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This blog is to highlight the unjust persecution of legitimate non-TV users at the hands of TV Licensing. These people do not require a licence and are entitled to live without the unnecessary stress and inconvenience caused by TV Licensing's correspondence and employees.

If you use equipment to receive live broadcast TV programmes, or to watch or download on-demand programmes via the BBC iPlayer, then the law requires you to have a licence and we encourage you to buy one.

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Saturday, 21 November 2020

TV Licensing Threatogram: Will You Be In?

This month we have been sent a new variation TV Licensing threatogram.

In a similar vein to the "10 days" threatogram it suggests that recipients - more than 8 out of 10 of whom live in a correctly unlicensed property - will receive a personal visit from TV Licensing if they don't immediately drop everything and stump up the £157.50 TV licence fee.

In common with every other TV Licensing threatogram, it is riddled with lies and innuendo designed to pressurise the recipient into submitting to TV Licensing's demands, even though they're probably under no legal obligation to do so.

The full letter reads as follows:
Will you be in on [date]?

As there is no record of a TV Licence at your address, you should expect a visit from an Enforcement Officer.

It may be on [date] or it may be on another day. If you are caught watching or recording live TV, on any channel or device, you could face a fine of up to £1,000 plus any legal costs and/or compensation you may be ordered to pay. The same applies if you are caught downloading or watching BBC programmes on iPlayer.

We visit around 8,000 addresses every day*.

Our officers visit an address every 6 seconds. Day. Evening. Even weekends. And if no one answers they can come back.

Stop a visit before it's too late.
  • Buy a TV Licence at tvlicensing.co.uk/pay with payments starting from £6.00 a week.
  • Or, move an existing licence to your current address at tvlicensing.co.uk/moving
  • Or, tell us you don't need one at tvlicensing.co.uk/noTV
For help with any of the above, please call 0300 790 6097 or turn over for more information.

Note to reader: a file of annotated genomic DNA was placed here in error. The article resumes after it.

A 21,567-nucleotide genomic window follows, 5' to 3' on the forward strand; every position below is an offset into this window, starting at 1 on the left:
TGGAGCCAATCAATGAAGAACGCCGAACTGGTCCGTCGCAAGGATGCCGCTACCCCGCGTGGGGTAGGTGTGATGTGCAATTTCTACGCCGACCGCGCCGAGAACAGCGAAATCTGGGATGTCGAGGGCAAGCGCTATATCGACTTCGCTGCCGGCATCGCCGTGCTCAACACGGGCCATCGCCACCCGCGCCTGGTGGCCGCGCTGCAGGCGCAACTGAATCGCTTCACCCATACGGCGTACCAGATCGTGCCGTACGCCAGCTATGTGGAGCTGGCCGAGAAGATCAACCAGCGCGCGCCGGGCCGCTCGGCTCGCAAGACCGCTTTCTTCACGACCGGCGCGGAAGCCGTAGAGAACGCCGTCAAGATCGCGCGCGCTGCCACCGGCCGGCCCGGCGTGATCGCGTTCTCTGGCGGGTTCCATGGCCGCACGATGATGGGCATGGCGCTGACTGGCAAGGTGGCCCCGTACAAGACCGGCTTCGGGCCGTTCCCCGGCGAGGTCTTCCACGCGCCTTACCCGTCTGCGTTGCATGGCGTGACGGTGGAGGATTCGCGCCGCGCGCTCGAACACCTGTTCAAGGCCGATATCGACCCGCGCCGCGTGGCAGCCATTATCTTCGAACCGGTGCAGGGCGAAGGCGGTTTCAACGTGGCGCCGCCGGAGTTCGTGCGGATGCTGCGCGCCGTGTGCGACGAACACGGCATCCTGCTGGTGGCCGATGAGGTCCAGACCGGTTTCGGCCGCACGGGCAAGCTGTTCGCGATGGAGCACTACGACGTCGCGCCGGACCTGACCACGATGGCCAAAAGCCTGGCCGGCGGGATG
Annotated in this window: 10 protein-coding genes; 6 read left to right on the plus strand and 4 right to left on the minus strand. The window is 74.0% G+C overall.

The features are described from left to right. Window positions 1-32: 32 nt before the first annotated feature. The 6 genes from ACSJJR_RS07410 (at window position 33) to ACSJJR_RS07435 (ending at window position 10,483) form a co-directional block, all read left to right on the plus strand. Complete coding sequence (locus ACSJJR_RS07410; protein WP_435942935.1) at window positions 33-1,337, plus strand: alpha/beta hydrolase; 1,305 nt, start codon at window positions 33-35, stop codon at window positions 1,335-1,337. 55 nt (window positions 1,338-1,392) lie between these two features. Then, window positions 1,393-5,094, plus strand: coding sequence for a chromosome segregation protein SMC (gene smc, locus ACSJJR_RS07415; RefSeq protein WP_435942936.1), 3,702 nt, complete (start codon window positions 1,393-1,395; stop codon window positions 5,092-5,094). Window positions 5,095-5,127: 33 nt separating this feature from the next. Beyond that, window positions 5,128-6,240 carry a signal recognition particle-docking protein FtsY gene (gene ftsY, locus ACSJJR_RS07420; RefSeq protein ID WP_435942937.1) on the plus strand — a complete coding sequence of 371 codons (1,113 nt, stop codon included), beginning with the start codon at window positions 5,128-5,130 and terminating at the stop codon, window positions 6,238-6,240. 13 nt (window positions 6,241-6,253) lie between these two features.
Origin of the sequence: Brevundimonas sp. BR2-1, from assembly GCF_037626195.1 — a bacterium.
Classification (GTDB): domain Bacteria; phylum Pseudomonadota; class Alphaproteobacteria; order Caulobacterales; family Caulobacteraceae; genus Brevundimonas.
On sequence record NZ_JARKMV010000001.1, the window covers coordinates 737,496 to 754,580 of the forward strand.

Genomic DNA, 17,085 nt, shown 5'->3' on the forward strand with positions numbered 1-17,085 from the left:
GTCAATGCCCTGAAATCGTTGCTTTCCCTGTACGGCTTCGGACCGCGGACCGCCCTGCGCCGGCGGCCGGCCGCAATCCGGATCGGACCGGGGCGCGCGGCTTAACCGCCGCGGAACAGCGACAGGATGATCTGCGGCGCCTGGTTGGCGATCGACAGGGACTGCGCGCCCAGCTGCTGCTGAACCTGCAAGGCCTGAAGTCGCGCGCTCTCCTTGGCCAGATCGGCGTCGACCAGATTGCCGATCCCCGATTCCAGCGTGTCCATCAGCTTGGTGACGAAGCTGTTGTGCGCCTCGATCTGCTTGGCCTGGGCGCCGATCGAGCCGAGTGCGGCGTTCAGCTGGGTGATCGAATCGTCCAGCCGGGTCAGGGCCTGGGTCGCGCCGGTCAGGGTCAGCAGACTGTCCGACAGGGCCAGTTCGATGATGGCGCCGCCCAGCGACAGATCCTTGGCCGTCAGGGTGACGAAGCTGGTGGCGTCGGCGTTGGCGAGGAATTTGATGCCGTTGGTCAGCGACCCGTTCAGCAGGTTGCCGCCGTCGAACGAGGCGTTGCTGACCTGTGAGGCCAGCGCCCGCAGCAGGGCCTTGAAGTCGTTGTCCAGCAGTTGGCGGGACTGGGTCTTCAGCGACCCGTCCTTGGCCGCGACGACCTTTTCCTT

If you do not do any of the above, you can expect a visit soon.

Yours faithfully,

Enforcement Manager

*Based on annual average visits (made between 2017 and 2019) and available working hours in a week.
So what happens, we hear you ask, if a person ignores the threats and fails to respond within 10 days?

Absolutely nothing is the answer. The letters will continue to arrive every month; perhaps a TV Licensing goon with very few rights will attempt to visit; and then the cycle will eventually restart all over again.

Even if a person decides to humour TV Licensing by getting in touch, it will probably be a wasted effort. A quick glance at TV Licensing's Twitter feed aptly demonstrates how it continues to harass legitimate non-viewers, even after being informed about their no-TV status.

A TV licence is only needed for those properties where equipment is used to receive TV programme services or BBC on-demand programmes via the iPlayer. Anyone who doesn't need a TV licence, is under no legal obligation at all to communicate or co-operate with TV Licensing - they don't need to provide any assistance or information to TV Licensing, as the letter dishonestly states.

We strongly recommend non-viewers ignore TV Licensing entirely: simply keep quiet, bin its threatograms and leave its employees out in the cold. Most people who fall foul of TV Licensing have made the mistake of saying the wrong thing, thus incriminating them self. Totally blanking TV Licensing and saying nothing is by far the most effective approach.

Communicating with TV Licensing is a totally futile effort, so it's better to spend your time in more productive ways (like by reading our free ebook).

A few general points to conclude with:
  • The wording of every TV Licensing letter is approved by the BBC.
  • The BBC has been told, on numerous occasions, that TV Licensing letters cause real anguish to people who do not legally require a TV licence. The BBC's response is: "We do not agree that TV Licensing letters are threatening or intimidating".
  • TV Licensing goons only work certain hours during the week, as discussed in a previous article.
  • TV Licensing goons have no special legal rights or authority. They are just another cold caller to a person's home and can be treated as such.
  • TV Licensing goons cannot be trusted. They receive a financial incentive for selling licences and "nabbing" evaders, which has resulted in several of them fiddling the books and stitching up innocent householders. TV Licensing goons have been convicted of work-related crimes up to and including rape (see here, here and here for the tip of the iceberg).
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marcostandy said...

Surely if a EO does come on the 26th of November he/she will be breaking the lockdown rules?

Chris_2812 said...

"Even if a person decides to humour TV Licensing by getting in touch, it will probably be a wasted effort. A quick glance at TV Licensing's Twitter feed aptly demonstrates how it continues to harass legitimate non-viewers, even after being informed about their no-TV status."

You forgot to mention the people who have licences that also get harassed for supposedly not having one.

Admin said...

Thanks for your comments.

marcostandy: TV Licensing think they are "key workers" so are exempt. I agree that they're just bottom feeding trash and should be following the rules.

Chris_2812: Well highlighted. The way they also harass their paying customers beggars belief.